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Functional characterization of NDNF-expressing interneurons in the dentate gyrus

Marlene Bartos (PI), Federico Torelli

Our daily life depends on the processing and storing of the continuous stream of information, which enables us to adapt our behavior to changes in our environment. The dentate gyrus (DG) is the first hippocampal structure collecting and storing information about the environment. It receives rich multimodal inputs form the entorhinal cortex and translates them into a sparse code for CA3. During the exploration of new environments, groups of coactive principal cells (granule cells) in the DG emerge, representing new memories. The DG granule cells show sparse activity governed by powerful synaptic GABAA receptor-mediated inhibition. GABAergic interneurons are involved in the dynamics of DG principal cells assemblies, neuronal oscillations and pattern separation, the ability to distinguish 2 slightly different environments.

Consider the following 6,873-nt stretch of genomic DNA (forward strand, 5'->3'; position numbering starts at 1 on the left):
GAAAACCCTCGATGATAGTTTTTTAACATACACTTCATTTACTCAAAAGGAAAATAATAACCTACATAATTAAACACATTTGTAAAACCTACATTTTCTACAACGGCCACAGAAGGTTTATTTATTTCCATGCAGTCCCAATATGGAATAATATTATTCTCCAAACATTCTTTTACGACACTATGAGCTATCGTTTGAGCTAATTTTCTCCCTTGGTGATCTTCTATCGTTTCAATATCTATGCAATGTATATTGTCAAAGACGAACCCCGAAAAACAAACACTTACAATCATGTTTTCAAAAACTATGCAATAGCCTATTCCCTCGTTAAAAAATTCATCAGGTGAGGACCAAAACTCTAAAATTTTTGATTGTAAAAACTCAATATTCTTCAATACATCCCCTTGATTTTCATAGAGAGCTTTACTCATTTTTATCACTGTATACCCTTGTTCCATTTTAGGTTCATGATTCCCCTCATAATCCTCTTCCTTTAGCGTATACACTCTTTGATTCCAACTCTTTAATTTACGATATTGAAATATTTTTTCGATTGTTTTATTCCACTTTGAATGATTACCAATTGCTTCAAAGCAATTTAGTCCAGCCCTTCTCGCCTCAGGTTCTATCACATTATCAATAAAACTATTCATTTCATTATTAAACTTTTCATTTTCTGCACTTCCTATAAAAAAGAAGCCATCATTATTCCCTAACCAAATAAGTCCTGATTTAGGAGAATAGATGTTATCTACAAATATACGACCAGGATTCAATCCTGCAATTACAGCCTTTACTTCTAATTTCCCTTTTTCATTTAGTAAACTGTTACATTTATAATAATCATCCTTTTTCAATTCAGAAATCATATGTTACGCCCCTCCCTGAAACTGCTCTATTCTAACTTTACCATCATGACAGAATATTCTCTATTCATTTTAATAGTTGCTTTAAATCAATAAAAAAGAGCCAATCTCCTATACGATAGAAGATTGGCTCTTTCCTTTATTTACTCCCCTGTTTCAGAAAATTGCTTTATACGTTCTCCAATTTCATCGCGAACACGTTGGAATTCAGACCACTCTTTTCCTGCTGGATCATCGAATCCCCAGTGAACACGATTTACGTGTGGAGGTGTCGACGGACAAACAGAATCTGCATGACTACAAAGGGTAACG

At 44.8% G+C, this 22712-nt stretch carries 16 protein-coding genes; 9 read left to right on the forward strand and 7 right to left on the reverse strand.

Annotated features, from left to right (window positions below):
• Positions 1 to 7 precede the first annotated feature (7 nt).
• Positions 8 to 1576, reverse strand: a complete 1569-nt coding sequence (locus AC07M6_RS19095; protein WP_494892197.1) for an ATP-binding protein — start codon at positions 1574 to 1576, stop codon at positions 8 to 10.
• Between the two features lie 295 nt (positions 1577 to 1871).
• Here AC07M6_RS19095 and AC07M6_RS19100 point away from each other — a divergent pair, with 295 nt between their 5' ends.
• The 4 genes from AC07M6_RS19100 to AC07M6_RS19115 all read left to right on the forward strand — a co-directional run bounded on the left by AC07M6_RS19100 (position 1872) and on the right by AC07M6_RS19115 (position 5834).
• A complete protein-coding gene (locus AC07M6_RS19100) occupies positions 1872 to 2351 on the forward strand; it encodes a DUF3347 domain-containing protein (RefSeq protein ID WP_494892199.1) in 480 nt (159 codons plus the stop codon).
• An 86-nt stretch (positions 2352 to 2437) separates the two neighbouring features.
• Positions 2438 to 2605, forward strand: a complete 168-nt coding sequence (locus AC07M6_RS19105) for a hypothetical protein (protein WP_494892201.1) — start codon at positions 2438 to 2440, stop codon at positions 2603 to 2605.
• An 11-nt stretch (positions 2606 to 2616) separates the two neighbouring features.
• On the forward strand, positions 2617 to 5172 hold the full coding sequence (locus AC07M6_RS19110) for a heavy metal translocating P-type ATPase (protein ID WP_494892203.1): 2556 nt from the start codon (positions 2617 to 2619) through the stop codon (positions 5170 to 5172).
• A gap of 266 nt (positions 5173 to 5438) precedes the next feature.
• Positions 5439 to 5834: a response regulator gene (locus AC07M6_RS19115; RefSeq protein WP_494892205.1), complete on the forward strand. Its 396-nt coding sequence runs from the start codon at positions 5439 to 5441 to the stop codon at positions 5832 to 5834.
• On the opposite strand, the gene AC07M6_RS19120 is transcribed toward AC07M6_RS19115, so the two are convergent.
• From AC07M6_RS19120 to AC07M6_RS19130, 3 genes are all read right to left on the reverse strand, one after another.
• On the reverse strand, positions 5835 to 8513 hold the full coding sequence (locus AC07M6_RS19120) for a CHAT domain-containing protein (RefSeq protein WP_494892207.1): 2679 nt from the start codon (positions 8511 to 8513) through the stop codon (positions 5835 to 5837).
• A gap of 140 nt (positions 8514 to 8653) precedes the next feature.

Recently, a novel population of GABAergic interneurons expressing the neuron-derived neutrophic factor (NDNFIs) has been shown to strongly modulate the activity of pyramidal cells in the cortex and CA1. We found that NDNFIs are also localized in the dentate gyrus and they provide distal dendritic inhibition to granule cells. We aim to study how NDNFIs are integrated in the DG network dynamics and how they affect the DG function and behavior in mice. We will address these questions using ex-vivo and in-vivo techniques to examine their role in the DG network at multiple scales. We already explored the molecular, morphological, and electrical properties of NDNFIs and their local connectivity by whole-cell recordings in acute slices (fig. 1A,1B). Currently, we are investigating how the DG NDNFIs are active in vivo while the mouse is navigating in a virtual environment by performing 2-photon calcium imaging (fig. 1C). Lastly, we are using optogenetic and chemogenetic approaches to selectively modulate NDNFIs and evaluate how their activation or inhibition can affect DG granule cells´ activity and mouse behavior (fig. 1D). Our study will provide the first structural and functional characterization of NDNF expressing interneurons in the dentate gyrus. 

Last update: May 24, 2023